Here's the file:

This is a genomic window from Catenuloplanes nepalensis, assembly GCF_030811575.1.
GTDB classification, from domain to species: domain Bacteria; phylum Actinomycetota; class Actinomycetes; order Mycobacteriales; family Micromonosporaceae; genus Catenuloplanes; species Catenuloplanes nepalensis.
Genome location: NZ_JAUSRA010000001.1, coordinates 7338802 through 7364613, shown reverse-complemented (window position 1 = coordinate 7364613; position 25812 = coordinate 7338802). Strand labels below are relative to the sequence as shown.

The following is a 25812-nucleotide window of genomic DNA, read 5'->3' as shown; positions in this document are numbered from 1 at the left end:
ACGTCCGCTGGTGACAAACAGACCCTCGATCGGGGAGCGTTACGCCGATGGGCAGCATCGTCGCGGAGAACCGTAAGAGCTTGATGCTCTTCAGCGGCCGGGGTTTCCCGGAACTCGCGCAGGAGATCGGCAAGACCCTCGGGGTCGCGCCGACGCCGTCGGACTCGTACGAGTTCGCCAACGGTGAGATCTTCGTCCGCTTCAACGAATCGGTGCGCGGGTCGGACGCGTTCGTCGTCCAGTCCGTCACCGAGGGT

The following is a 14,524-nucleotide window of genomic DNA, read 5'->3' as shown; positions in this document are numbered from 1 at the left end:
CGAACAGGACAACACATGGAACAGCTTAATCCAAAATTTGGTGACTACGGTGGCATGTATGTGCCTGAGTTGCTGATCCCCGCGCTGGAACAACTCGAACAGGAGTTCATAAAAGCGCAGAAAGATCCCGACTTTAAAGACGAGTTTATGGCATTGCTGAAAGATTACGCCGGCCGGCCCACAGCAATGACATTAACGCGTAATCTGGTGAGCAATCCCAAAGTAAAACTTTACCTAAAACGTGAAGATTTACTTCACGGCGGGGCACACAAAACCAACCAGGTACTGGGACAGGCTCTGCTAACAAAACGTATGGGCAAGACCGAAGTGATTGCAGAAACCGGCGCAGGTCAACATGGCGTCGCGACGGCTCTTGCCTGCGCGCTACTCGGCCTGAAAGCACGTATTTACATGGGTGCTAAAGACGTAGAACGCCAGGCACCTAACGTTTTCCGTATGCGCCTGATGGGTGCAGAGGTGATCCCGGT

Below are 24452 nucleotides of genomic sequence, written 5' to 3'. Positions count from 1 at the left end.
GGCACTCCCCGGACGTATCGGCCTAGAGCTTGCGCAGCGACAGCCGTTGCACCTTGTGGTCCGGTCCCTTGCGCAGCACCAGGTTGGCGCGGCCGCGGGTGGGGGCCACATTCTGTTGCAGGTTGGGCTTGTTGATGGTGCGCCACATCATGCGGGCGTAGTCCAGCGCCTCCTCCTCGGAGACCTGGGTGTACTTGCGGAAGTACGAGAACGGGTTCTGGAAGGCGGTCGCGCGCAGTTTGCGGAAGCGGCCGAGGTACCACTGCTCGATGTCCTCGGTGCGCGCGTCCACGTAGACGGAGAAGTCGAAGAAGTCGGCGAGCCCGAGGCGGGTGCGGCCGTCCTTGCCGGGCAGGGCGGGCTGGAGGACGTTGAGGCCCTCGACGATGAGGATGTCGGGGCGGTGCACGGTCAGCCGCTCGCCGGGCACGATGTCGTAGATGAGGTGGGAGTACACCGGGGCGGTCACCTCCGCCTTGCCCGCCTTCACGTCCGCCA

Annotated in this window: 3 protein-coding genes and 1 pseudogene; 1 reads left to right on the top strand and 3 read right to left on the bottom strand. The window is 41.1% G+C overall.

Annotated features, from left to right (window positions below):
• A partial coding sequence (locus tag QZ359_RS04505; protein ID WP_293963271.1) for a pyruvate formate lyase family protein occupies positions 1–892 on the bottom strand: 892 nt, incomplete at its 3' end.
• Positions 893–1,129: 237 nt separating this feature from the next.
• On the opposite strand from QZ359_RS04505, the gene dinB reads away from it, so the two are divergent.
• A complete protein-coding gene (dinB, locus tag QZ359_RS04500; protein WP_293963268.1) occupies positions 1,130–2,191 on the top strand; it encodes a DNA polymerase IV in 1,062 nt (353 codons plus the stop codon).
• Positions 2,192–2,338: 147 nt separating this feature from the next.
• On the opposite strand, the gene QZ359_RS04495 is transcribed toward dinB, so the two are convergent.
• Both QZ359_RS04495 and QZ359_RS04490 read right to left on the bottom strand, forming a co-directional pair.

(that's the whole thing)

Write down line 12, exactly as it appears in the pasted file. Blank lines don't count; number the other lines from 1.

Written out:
• A partial coding sequence (locus tag QZ359_RS04505; protein ID WP_293963271.1) for a pyruvate formate lyase family protein occupies positions 1–892 on the bottom strand: 892 nt, incomplete at its 3' end.